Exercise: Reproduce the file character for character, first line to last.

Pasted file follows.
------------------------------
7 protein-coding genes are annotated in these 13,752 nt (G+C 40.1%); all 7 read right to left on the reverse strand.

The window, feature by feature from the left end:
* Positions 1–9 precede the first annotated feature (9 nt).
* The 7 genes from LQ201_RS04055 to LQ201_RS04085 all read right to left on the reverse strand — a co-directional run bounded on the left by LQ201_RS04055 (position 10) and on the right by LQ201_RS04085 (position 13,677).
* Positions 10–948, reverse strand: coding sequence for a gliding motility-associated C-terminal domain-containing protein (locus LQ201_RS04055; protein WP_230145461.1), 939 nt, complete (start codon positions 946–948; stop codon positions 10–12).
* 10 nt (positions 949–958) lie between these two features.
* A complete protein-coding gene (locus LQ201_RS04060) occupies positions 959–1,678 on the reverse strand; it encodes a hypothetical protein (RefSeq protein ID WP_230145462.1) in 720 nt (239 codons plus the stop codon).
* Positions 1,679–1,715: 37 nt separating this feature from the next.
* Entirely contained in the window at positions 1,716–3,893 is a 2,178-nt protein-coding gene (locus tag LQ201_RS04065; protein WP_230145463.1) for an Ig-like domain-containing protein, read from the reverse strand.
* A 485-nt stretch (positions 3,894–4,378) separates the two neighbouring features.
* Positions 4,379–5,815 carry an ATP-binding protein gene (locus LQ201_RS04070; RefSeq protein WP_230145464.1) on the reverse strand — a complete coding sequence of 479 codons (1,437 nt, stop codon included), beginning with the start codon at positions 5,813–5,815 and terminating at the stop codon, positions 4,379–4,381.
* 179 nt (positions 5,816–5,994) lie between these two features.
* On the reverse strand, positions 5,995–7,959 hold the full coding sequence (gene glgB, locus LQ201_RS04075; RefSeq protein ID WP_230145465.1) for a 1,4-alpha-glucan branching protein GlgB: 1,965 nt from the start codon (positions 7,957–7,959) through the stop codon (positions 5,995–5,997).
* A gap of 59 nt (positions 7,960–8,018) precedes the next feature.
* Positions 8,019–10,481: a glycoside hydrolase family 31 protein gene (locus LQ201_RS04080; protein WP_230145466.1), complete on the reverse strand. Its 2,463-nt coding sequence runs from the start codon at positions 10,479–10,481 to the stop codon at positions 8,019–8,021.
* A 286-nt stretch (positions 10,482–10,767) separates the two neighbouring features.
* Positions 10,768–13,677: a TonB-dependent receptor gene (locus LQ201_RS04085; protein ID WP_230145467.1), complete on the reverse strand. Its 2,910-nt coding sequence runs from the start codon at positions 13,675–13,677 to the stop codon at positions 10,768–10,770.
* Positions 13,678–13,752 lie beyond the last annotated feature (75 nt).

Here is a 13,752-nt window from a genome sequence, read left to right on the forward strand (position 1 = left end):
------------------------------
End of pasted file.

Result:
7 protein-coding genes are annotated in these 13,752 nt (G+C 40.1%); all 7 read right to left on the reverse strand.

The window, feature by feature from the left end:
* Positions 1–9 precede the first annotated feature (9 nt).
* The 7 genes from LQ201_RS04055 to LQ201_RS04085 all read right to left on the reverse strand — a co-directional run bounded on the left by LQ201_RS04055 (position 10) and on the right by LQ201_RS04085 (position 13,677).
* Positions 10–948, reverse strand: coding sequence for a gliding motility-associated C-terminal domain-containing protein (locus LQ201_RS04055; protein WP_230145461.1), 939 nt, complete (start codon positions 946–948; stop codon positions 10–12).
* 10 nt (positions 949–958) lie between these two features.
* A complete protein-coding gene (locus LQ201_RS04060) occupies positions 959–1,678 on the reverse strand; it encodes a hypothetical protein (RefSeq protein ID WP_230145462.1) in 720 nt (239 codons plus the stop codon).
* Positions 1,679–1,715: 37 nt separating this feature from the next.
* Entirely contained in the window at positions 1,716–3,893 is a 2,178-nt protein-coding gene (locus tag LQ201_RS04065; protein WP_230145463.1) for an Ig-like domain-containing protein, read from the reverse strand.
* A 485-nt stretch (positions 3,894–4,378) separates the two neighbouring features.
* Positions 4,379–5,815 carry an ATP-binding protein gene (locus LQ201_RS04070; RefSeq protein WP_230145464.1) on the reverse strand — a complete coding sequence of 479 codons (1,437 nt, stop codon included), beginning with the start codon at positions 5,813–5,815 and terminating at the stop codon, positions 4,379–4,381.
* 179 nt (positions 5,816–5,994) lie between these two features.
* On the reverse strand, positions 5,995–7,959 hold the full coding sequence (gene glgB, locus LQ201_RS04075; RefSeq protein ID WP_230145465.1) for a 1,4-alpha-glucan branching protein GlgB: 1,965 nt from the start codon (positions 7,957–7,959) through the stop codon (positions 5,995–5,997).
* A gap of 59 nt (positions 7,960–8,018) precedes the next feature.
* Positions 8,019–10,481: a glycoside hydrolase family 31 protein gene (locus LQ201_RS04080; protein WP_230145466.1), complete on the reverse strand. Its 2,463-nt coding sequence runs from the start codon at positions 10,479–10,481 to the stop codon at positions 8,019–8,021.
* A 286-nt stretch (positions 10,482–10,767) separates the two neighbouring features.
* Positions 10,768–13,677: a TonB-dependent receptor gene (locus LQ201_RS04085; protein ID WP_230145467.1), complete on the reverse strand. Its 2,910-nt coding sequence runs from the start codon at positions 13,675–13,677 to the stop codon at positions 10,768–10,770.
* Positions 13,678–13,752 lie beyond the last annotated feature (75 nt).

Here is a 13,752-nt window from a genome sequence, read left to right on the forward strand (position 1 = left end):